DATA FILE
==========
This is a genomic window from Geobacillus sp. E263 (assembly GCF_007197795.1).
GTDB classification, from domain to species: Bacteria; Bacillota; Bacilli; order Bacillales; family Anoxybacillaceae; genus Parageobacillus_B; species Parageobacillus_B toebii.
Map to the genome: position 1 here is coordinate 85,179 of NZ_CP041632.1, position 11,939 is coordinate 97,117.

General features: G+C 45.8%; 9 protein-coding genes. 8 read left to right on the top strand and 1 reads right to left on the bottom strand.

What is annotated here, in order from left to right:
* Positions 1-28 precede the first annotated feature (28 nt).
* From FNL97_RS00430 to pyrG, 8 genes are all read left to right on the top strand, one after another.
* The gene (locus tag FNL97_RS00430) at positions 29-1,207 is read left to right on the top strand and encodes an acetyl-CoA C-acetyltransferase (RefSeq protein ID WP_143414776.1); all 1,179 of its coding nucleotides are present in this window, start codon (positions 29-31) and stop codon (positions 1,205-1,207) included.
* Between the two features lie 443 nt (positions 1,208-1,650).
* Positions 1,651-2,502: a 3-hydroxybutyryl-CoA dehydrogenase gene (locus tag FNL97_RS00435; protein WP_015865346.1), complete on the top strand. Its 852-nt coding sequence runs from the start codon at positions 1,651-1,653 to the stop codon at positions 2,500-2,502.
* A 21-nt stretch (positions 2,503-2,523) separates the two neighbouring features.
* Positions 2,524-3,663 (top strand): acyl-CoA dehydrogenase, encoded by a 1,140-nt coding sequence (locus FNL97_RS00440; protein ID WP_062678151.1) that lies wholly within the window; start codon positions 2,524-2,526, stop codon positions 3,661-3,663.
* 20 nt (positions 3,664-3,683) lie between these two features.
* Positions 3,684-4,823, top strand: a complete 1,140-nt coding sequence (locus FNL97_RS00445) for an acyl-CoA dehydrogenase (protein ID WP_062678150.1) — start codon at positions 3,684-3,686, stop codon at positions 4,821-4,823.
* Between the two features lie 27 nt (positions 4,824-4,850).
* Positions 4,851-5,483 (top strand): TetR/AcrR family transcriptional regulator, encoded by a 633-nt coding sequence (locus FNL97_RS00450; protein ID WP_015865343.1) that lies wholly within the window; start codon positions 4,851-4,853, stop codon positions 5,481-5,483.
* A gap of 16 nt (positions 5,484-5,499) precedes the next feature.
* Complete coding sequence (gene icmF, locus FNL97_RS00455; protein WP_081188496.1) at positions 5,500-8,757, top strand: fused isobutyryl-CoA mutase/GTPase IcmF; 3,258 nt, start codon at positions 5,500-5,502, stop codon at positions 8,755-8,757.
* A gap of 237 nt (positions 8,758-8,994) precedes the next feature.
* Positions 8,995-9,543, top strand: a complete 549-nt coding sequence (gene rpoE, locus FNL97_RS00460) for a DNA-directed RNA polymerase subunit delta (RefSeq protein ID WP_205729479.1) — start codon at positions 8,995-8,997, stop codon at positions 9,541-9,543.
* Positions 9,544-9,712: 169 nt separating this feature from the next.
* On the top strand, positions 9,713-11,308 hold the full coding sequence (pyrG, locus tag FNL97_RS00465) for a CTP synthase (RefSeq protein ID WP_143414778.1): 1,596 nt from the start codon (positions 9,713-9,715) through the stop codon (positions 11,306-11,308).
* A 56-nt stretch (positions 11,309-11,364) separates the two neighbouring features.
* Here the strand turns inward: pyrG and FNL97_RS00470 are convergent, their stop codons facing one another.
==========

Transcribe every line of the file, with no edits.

This is a genomic window from Geobacillus sp. E263 (assembly GCF_007197795.1).
GTDB classification, from domain to species: Bacteria; Bacillota; Bacilli; order Bacillales; family Anoxybacillaceae; genus Parageobacillus_B; species Parageobacillus_B toebii.
Map to the genome: position 1 here is coordinate 85,179 of NZ_CP041632.1, position 11,939 is coordinate 97,117.

General features: G+C 45.8%; 9 protein-coding genes. 8 read left to right on the top strand and 1 reads right to left on the bottom strand.

What is annotated here, in order from left to right:
* Positions 1-28 precede the first annotated feature (28 nt).
* From FNL97_RS00430 to pyrG, 8 genes are all read left to right on the top strand, one after another.
* The gene (locus tag FNL97_RS00430) at positions 29-1,207 is read left to right on the top strand and encodes an acetyl-CoA C-acetyltransferase (RefSeq protein ID WP_143414776.1); all 1,179 of its coding nucleotides are present in this window, start codon (positions 29-31) and stop codon (positions 1,205-1,207) included.
* Between the two features lie 443 nt (positions 1,208-1,650).
* Positions 1,651-2,502: a 3-hydroxybutyryl-CoA dehydrogenase gene (locus tag FNL97_RS00435; protein WP_015865346.1), complete on the top strand. Its 852-nt coding sequence runs from the start codon at positions 1,651-1,653 to the stop codon at positions 2,500-2,502.
* A 21-nt stretch (positions 2,503-2,523) separates the two neighbouring features.
* Positions 2,524-3,663 (top strand): acyl-CoA dehydrogenase, encoded by a 1,140-nt coding sequence (locus FNL97_RS00440; protein ID WP_062678151.1) that lies wholly within the window; start codon positions 2,524-2,526, stop codon positions 3,661-3,663.
* 20 nt (positions 3,664-3,683) lie between these two features.
* Positions 3,684-4,823, top strand: a complete 1,140-nt coding sequence (locus FNL97_RS00445) for an acyl-CoA dehydrogenase (protein ID WP_062678150.1) — start codon at positions 3,684-3,686, stop codon at positions 4,821-4,823.
* Between the two features lie 27 nt (positions 4,824-4,850).
* Positions 4,851-5,483 (top strand): TetR/AcrR family transcriptional regulator, encoded by a 633-nt coding sequence (locus FNL97_RS00450; protein ID WP_015865343.1) that lies wholly within the window; start codon positions 4,851-4,853, stop codon positions 5,481-5,483.
* A gap of 16 nt (positions 5,484-5,499) precedes the next feature.
* Complete coding sequence (gene icmF, locus FNL97_RS00455; protein WP_081188496.1) at positions 5,500-8,757, top strand: fused isobutyryl-CoA mutase/GTPase IcmF; 3,258 nt, start codon at positions 5,500-5,502, stop codon at positions 8,755-8,757.
* A gap of 237 nt (positions 8,758-8,994) precedes the next feature.
* Positions 8,995-9,543, top strand: a complete 549-nt coding sequence (gene rpoE, locus FNL97_RS00460) for a DNA-directed RNA polymerase subunit delta (RefSeq protein ID WP_205729479.1) — start codon at positions 8,995-8,997, stop codon at positions 9,541-9,543.
* Positions 9,544-9,712: 169 nt separating this feature from the next.
* On the top strand, positions 9,713-11,308 hold the full coding sequence (pyrG, locus tag FNL97_RS00465) for a CTP synthase (RefSeq protein ID WP_143414778.1): 1,596 nt from the start codon (positions 9,713-9,715) through the stop codon (positions 11,306-11,308).
* A 56-nt stretch (positions 11,309-11,364) separates the two neighbouring features.
* Here the strand turns inward: pyrG and FNL97_RS00470 are convergent, their stop codons facing one another.